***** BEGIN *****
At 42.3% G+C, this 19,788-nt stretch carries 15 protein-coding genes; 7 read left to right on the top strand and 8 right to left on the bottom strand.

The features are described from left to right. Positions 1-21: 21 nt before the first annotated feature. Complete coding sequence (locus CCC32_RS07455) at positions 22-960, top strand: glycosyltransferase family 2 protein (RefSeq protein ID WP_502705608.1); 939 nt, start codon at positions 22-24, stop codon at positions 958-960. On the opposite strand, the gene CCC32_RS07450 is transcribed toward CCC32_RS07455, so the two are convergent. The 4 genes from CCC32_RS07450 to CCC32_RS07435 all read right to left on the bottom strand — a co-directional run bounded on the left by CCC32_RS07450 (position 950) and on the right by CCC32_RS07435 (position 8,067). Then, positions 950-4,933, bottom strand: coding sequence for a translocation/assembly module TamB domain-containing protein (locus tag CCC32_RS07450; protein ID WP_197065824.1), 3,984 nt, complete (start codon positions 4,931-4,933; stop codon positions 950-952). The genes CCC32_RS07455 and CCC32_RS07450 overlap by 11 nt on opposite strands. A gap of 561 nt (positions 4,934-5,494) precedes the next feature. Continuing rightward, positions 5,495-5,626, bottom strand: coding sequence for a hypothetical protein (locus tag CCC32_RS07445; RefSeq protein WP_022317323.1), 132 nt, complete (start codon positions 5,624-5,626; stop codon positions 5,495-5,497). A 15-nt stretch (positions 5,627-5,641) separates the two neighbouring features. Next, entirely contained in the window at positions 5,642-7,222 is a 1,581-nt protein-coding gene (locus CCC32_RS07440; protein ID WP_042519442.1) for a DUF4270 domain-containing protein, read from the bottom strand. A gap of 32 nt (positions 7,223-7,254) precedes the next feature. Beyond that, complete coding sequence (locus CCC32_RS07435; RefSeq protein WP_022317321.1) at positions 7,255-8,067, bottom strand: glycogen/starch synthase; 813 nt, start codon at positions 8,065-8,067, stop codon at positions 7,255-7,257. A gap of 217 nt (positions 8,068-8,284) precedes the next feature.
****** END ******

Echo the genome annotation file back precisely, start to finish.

At 42.3% G+C, this 19,788-nt stretch carries 15 protein-coding genes; 7 read left to right on the top strand and 8 right to left on the bottom strand.

The features are described from left to right. Positions 1-21: 21 nt before the first annotated feature. Complete coding sequence (locus CCC32_RS07455) at positions 22-960, top strand: glycosyltransferase family 2 protein (RefSeq protein ID WP_502705608.1); 939 nt, start codon at positions 22-24, stop codon at positions 958-960. On the opposite strand, the gene CCC32_RS07450 is transcribed toward CCC32_RS07455, so the two are convergent. The 4 genes from CCC32_RS07450 to CCC32_RS07435 all read right to left on the bottom strand — a co-directional run bounded on the left by CCC32_RS07450 (position 950) and on the right by CCC32_RS07435 (position 8,067). Then, positions 950-4,933, bottom strand: coding sequence for a translocation/assembly module TamB domain-containing protein (locus tag CCC32_RS07450; protein ID WP_197065824.1), 3,984 nt, complete (start codon positions 4,931-4,933; stop codon positions 950-952). The genes CCC32_RS07455 and CCC32_RS07450 overlap by 11 nt on opposite strands. A gap of 561 nt (positions 4,934-5,494) precedes the next feature. Continuing rightward, positions 5,495-5,626, bottom strand: coding sequence for a hypothetical protein (locus tag CCC32_RS07445; RefSeq protein WP_022317323.1), 132 nt, complete (start codon positions 5,624-5,626; stop codon positions 5,495-5,497). A 15-nt stretch (positions 5,627-5,641) separates the two neighbouring features. Next, entirely contained in the window at positions 5,642-7,222 is a 1,581-nt protein-coding gene (locus CCC32_RS07440; protein ID WP_042519442.1) for a DUF4270 domain-containing protein, read from the bottom strand. A gap of 32 nt (positions 7,223-7,254) precedes the next feature. Beyond that, complete coding sequence (locus CCC32_RS07435; RefSeq protein WP_022317321.1) at positions 7,255-8,067, bottom strand: glycogen/starch synthase; 813 nt, start codon at positions 8,065-8,067, stop codon at positions 7,255-7,257. A gap of 217 nt (positions 8,068-8,284) precedes the next feature.